All Saints’ Day is approaching. What does the church teach about the Nov. 1 holy day?
From what we can tell historically, All Saints’ Day was first observed in the early 4th century as a way of honoring all the martyrs of the early church. In the 7th century, the celebration of All Saints was expanded to honor all those who were canonized saints. Even though each saint has a feast day – usually tied to the date of his or her death – the church saw this as an opportunity to honor all saints. On that day, we not only remember those who have been officially canonized by the church – such as Peter, Mary Magdalene, Rita and Vincent de Paul, but all those who have been called into the kingdom of heaven. So, it’s not only those who are officially canonized, but anyone who has gone before us and is now in heaven. Some of them would be family members, friends and coworkers who have gone to the Lord and are in his kingdom. Many of us have lived or worked with a saint.
What is the focus of the day’s prayer?
All Saints’ Day is an opportunity to thank God for the devout lives of the saints and to ask them to pray for us as we continue the pilgrimage of life. It’s also a reminder that each of us is called to a life of holiness – we are called to be saints. Saints are not people who walk around with their hands folded in prayer all day long. They, too, are sinners. They are people who live their ordinary lives, as St. Teresa of Calcutta would say, with extraordinary love for God and for others. On All Saints’ Day, we ask the saints to pray for us that we can live a life of holiness and one day join them in the kingdom of heaven.
What will your schedule be for All Saints’ Day?
I will celebrate Mass at St. Louis Cemetery No. 3 outside the mausoleum at 10 a.m., and then I will bless the mausoleum and the graves. At 3 p.m., I will celebrate Mass outside the All Saints Mausoleum at Lake Lawn Metairie.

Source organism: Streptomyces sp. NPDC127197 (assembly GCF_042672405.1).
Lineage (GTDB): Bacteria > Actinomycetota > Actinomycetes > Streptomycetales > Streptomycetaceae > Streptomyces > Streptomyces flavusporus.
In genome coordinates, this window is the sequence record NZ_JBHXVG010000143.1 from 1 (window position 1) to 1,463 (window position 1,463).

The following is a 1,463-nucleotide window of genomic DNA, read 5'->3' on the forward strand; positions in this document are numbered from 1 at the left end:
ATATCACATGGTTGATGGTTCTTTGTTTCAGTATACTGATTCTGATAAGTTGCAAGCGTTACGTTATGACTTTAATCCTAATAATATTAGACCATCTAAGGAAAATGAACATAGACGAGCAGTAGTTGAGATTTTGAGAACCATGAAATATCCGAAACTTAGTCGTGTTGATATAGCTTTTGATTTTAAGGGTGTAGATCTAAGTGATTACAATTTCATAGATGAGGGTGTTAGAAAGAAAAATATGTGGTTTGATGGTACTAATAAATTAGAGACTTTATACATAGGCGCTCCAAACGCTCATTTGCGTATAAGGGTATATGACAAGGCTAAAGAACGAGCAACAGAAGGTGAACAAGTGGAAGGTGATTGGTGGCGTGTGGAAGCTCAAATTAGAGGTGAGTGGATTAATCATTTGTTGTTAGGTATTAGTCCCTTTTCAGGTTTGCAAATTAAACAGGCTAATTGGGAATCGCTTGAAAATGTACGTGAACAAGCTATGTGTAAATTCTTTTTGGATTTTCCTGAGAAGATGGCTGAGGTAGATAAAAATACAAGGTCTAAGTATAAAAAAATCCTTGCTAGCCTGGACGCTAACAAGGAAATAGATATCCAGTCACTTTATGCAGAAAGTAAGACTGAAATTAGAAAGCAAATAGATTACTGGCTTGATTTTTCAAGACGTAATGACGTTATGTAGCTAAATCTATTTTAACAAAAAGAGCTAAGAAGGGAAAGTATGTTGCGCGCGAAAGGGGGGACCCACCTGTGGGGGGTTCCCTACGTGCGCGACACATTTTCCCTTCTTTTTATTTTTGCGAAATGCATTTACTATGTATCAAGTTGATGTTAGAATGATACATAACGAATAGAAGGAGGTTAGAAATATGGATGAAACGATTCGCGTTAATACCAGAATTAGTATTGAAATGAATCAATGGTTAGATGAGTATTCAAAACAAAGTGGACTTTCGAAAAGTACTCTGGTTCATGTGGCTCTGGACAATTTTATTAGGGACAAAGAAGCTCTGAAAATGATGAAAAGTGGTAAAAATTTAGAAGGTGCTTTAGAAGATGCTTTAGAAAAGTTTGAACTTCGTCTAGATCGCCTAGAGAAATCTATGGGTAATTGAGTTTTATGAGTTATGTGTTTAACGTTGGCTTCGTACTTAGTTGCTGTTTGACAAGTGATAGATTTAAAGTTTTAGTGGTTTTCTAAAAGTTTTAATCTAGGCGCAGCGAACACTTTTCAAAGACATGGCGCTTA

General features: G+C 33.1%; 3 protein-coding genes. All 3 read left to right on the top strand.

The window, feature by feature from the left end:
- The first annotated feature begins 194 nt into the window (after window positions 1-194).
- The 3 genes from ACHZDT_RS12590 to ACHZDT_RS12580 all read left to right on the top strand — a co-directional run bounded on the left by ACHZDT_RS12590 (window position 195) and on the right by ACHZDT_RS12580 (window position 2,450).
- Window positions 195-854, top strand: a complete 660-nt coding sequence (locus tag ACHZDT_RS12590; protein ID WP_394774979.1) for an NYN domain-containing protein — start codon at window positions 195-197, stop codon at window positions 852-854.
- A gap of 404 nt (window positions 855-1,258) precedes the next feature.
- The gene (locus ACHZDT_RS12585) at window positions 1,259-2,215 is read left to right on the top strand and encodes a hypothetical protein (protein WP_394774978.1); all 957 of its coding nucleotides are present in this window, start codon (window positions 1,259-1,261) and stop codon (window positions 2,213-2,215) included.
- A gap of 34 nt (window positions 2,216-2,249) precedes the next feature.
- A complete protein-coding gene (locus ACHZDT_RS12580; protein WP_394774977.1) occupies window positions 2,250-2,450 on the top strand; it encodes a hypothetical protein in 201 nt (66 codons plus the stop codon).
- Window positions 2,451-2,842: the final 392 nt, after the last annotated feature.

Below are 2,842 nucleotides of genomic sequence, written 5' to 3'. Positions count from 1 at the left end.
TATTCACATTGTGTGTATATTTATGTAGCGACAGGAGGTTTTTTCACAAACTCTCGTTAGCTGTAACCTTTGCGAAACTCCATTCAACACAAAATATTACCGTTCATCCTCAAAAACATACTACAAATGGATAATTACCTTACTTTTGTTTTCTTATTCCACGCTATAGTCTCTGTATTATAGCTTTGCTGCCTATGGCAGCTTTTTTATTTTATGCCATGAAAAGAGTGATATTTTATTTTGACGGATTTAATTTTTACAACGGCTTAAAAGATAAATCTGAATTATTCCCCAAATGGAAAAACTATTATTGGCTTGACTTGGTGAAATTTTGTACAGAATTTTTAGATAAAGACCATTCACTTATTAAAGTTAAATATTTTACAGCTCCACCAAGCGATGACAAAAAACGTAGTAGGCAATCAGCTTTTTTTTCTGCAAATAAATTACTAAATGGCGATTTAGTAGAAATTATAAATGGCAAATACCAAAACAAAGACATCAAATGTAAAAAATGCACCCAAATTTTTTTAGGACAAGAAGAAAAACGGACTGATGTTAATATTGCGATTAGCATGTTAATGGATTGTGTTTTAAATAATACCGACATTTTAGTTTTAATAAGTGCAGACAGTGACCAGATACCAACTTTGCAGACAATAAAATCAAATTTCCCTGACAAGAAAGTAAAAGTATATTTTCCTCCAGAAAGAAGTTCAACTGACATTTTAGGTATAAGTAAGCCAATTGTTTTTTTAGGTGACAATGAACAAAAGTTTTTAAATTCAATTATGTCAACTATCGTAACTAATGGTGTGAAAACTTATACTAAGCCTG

For those who would like some catechetical information, what is All Souls’ Day on Nov. 2?
All Souls’ Day is when we remember all those who have gone before us in death – the church calls them the “faithful departed.” This celebration also goes back to the 7th century. We pray for all relatives and friends and those who are in the process of being invited into the kingdom of heaven and are in the process of purification so that they will inherit the fullness of the kingdom of God in heaven. We can assist them with our prayers and our love.
The archdiocese operates 13 Catholic cemeteries. What can you tell us about that ministry?
I truly appreciate the very dedicated efforts of Sherri Peppo, our cemeteries’ director, and her staff. What Sherri has done is to make people more aware that we do, in fact, have Catholic cemeteries with space available for loved ones. Of course, in our cemeteries, a person of any faith is welcomed to be buried. We believe that Catholic cemeteries are holy ground. As Catholics, we reverence the human body because it is the place within us where God dwells. We treat the body in death with reverence, either through burial or cremation.
Is a Funeral Mass an occasion for evangelization?
Yes, I think funerals, as well as the celebration of All Saints’ Day, are opportunities for us to ask several questions: If God were to call me home tomorrow, am I ready? How have I lived my life, and would I inherit the kingdom of heaven? Do I have any unfinished “business” I need to attend to? Very often, when relatives and friends die, we look at the example they have given us and at how their example can help us live a Christian life.
Everyone grieves in different ways. What do you try to emphasize at a Funeral Mass?
I always say that God is the only one who can truly offer compassion. We try as best we can within our human abilities to offer condolence and compassion, but only God is able to fully provide that compassion. Jesus reaches with outstretched arms to those who are grieving and draws them close to his heart. May the love of the Risen Christ console those who are in grief.
Questions for Archbishop Aymond may be sent to email@example.com